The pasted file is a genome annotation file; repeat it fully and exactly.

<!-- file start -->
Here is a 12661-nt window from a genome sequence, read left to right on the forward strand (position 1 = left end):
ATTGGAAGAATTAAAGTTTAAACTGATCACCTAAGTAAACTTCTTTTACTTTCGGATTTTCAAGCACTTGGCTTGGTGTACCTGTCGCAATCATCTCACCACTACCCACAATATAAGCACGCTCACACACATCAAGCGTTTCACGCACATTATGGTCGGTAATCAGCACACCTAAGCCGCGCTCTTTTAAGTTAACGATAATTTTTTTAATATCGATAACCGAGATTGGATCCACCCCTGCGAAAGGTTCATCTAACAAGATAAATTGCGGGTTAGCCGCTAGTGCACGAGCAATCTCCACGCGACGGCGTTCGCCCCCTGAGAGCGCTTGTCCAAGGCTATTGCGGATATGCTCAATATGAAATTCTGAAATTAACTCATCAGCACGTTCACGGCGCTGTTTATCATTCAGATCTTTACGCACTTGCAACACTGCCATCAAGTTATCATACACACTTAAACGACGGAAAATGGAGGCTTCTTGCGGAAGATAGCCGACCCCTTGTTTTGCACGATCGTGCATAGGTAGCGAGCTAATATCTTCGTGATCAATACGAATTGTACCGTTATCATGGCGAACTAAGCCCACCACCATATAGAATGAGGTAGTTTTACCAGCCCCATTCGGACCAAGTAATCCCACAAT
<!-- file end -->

Here is a 12661-nt window from a genome sequence, read left to right on the forward strand (position 1 = left end):
ATTGGAAGAATTAAAGTTTAAACTGATCACCTAAGTAAACTTCTTTTACTTTCGGATTTTCAAGCACTTGGCTTGGTGTACCTGTCGCAATCATCTCACCACTACCCACAATATAAGCACGCTCACACACATCAAGCGTTTCACGCACATTATGGTCGGTAATCAGCACACCTAAGCCGCGCTCTTTTAAGTTAACGATAATTTTTTTAATATCGATAACCGAGATTGGATCCACCCCTGCGAAAGGTTCATCTAACAAGATAAATTGCGGGTTAGCCGCTAGTGCACGAGCAATCTCCACGCGACGGCGTTCGCCCCCTGAGAGCGCTTGTCCAAGGCTATTGCGGATATGCTCAATATGAAATTCTGAAATTAACTCATCAGCACGTTCACGGCGCTGTTTATCATTCAGATCTTTACGCACTTGCAACACTGCCATCAAGTTATCATACACACTTAAACGACGGAAAATGGAGGCTTCTTGCGGAAGATAGCCGACCCCTTGTTTTGCACGATCGTGCATAGGTAGCGAGCTAATATCTTCGTGATCAATACGAATTGTACCGTTATCATGGCGAACTAAGCCCACCACCATATAGAATGAGGTAGTTTTACCAGCCCCATTCGGACCAAGTAATCCCACAAT